I have a friend who has a personal styling business. She helps people revamp their wardrobes by trying on everything, purging what no longer serves them, keeping and restyling things they love into outfits that speak to their personal style. This leaves you giving the world the image of yourself that is all you, void of societal stereotypes, other’s personal opinions, and style that doesn’t deliver a message of confidence and beauty that is all your own. You… purified.
Black people need to do that for the culture. Clean out our closets. Rid ourselves of these ideas and tropes that come from the vestiges of slavery and marginalization that we have accepted as cultural truths… but that don’t fit our authentic narrative. We have to ensure our communications and actions are delivering our current message with deliberate purpose.
Wait, you ain’t HEAR ME!
We have to ensure our walk AND our talk are deliberately and purposefully delivering the message of the culture!
“Have you ever been hated or discriminated against?
I have, I’ve been protested and demonstrated against…” Eminem Cleaning out my Closet
When we arrived in America, we were renamed. Given names that stripped us of our personal and familial African identity that were replaced with names considered acceptable by White slave owners. The Kunta/Toby phenomenon. Today we tell children with unique, ancestral, and strong names that they should go by their middle names to ensure they get a job, or change their names as soon as the hit 18 or they will struggle being successful. I call bullshit! Beyoncé, Barack, Oprah, Denzel, Taraji, Tiger, Tupac, Ta-Nehisi, Denitra…
We were forced to become other than the proud Africans we were by stripping us of our identity. These names, if we embody and accept them, are like taking back our power. Denitra is Romanian for purify. Taraji is Swahili for hope. Beyoncé is a slight variation of her Grandmother’s last name. Ta-Nehisi is Egyptian for Land of Blacks. We tell our children to be leaders not followers. Stand out and don’t fit in. Embrace differences. To then have them be ashamed of a name given to them with pride and meaning is absurd. So don’t be too quick to denounce little DeVanté (Spanish: fighter of wrongs) he might become a successful songwriter and producer. If Elon Musk can name his child X Æ A-12… well then anything goes.
Similarly, we have accepted some other trash values from the “How to Train Your Slave” massa how-to book that belongs in some historical crypt underneath the Smithsonian. The paper bag test, the one drop rule, and every such flawed truth of this ilk are damaging and not on message. All of us are of mixed race, no matter how small or large the percentages. It is likely that the majority of White people in America have a drop, spoonful, or heaping helping of Black blood … so it’s clearly not a well thought out racist ideology. More importantly, it was intended to relegate anyone with Negro blood to second class citizenship. In 1911, Arkansas passed Act 320 (House Bill 79), also known as the “one-drop rule.” This isn’t a Black pride… we all Black… truth, it’s a racist framework.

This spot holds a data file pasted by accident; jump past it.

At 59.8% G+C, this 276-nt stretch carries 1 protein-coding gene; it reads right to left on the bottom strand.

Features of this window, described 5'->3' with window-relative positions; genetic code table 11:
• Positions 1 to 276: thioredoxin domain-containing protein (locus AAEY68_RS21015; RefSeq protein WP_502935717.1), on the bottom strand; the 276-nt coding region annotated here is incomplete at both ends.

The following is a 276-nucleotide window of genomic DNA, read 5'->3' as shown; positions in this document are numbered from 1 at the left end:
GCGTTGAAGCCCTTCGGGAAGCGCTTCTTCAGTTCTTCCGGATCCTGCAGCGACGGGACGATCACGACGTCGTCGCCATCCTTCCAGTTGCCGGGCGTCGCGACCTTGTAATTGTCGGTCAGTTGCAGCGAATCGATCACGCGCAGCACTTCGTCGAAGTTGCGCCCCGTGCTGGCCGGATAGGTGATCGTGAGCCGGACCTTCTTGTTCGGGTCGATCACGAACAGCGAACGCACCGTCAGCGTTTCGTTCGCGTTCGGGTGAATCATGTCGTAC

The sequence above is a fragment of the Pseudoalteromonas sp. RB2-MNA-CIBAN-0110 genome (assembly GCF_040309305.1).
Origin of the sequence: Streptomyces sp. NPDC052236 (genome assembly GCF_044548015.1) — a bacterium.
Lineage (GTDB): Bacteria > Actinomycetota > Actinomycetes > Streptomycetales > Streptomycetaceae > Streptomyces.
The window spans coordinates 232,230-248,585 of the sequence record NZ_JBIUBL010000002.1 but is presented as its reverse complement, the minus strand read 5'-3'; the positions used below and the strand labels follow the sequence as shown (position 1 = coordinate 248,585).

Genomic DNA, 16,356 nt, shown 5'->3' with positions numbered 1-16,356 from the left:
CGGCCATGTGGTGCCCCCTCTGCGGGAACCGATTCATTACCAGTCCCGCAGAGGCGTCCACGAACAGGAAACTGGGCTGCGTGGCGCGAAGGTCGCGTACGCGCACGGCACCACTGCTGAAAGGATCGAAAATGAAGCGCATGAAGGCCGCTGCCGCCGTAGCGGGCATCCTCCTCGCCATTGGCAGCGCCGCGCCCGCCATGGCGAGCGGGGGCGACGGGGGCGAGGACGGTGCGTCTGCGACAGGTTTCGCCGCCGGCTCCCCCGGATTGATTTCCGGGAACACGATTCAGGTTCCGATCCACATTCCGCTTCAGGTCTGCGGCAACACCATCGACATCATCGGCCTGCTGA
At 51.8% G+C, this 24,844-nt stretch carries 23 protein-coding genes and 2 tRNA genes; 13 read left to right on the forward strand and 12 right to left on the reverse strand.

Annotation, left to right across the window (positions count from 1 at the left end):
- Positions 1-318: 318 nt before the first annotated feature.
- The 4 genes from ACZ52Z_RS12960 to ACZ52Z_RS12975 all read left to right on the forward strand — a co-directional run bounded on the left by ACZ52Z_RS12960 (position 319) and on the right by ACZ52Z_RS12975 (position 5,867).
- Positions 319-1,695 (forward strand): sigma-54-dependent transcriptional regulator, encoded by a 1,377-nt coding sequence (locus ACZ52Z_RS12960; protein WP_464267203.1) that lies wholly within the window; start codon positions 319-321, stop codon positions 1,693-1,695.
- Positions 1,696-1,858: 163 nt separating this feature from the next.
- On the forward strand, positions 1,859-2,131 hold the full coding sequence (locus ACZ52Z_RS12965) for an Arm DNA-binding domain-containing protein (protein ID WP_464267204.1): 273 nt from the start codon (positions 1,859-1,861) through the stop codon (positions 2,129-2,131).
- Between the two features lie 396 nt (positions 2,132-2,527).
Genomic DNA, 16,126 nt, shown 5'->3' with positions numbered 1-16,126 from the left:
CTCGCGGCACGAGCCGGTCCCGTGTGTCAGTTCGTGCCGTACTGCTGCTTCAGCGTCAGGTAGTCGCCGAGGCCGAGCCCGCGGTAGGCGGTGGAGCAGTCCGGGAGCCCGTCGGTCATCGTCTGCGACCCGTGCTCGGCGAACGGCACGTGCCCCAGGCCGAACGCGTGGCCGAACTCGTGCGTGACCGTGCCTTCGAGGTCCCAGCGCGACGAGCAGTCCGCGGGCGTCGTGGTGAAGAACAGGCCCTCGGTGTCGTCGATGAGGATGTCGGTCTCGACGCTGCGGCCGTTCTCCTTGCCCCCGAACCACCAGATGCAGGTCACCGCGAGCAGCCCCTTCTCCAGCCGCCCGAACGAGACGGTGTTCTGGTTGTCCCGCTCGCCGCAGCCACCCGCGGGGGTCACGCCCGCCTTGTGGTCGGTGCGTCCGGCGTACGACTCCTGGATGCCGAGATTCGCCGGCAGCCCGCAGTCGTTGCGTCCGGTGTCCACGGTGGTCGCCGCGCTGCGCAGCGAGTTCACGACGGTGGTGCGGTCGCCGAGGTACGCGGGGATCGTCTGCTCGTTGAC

So now we use it to both claim everyone with Black ancestry, which is cool, if you ancestrally and biologically identify, then we welcome you. It is also used to shame Black people who dare acknowledge all parts of their ancestry. Kamala Harris is hated because she acknowledges and is proud of her Indian and Jamaican nationality. That’s ludicrous. She is both Black and Asian, period. She doesn’t have to choose, she is both. Similarly, there is the rapper who goes by the name Mulatto… I hate the name as it is a racially offensive term…to acknowledge her mixed race heritage. She should be proud of all that she is, I just want her to use a name that is not akin to calling herself a “mule”… a racist trope about Black women. We have to be on message and aware. It is all reminiscent of Tiger Woods attempting to embrace all that he is when he coined the phrase “cablinasian” We don’t have to embrace these slave master rules that go against our message. We also don’t have to make up names or use derogatory names to show our pride in all that we are. Black people have been forced to live inside a box for decades, in order to achieve true freedom, we must be all of what and who we are. That doesn’t make us any less Black, but it surely makes is more free.
So let’s purge these words and actions that promote racist ideology from our collective closet, and let’s embrace those that fit our message… that Black people are dope, free, excellent, and releasing ourselves from the chains of racist policies, systems, and messages… for the culture! That means we can name our children anything from Madison to Masai and we can embrace our heritage, all of it, even the parts that are not Black. None of this makes us more or less who we are… Black people. We come in every hue of the sepia rainbow and every iteration of excellence there is. We have to be proud of it for that pride to register within the American conscience. No one else has to like it, but if we stay on message, they must respect it.
“Not taking nothing from no one, give ’em hell long as I’m breathing,
Keep kicking ass in the morning and taking names in the evening” Eminem, Cleaning out My Closet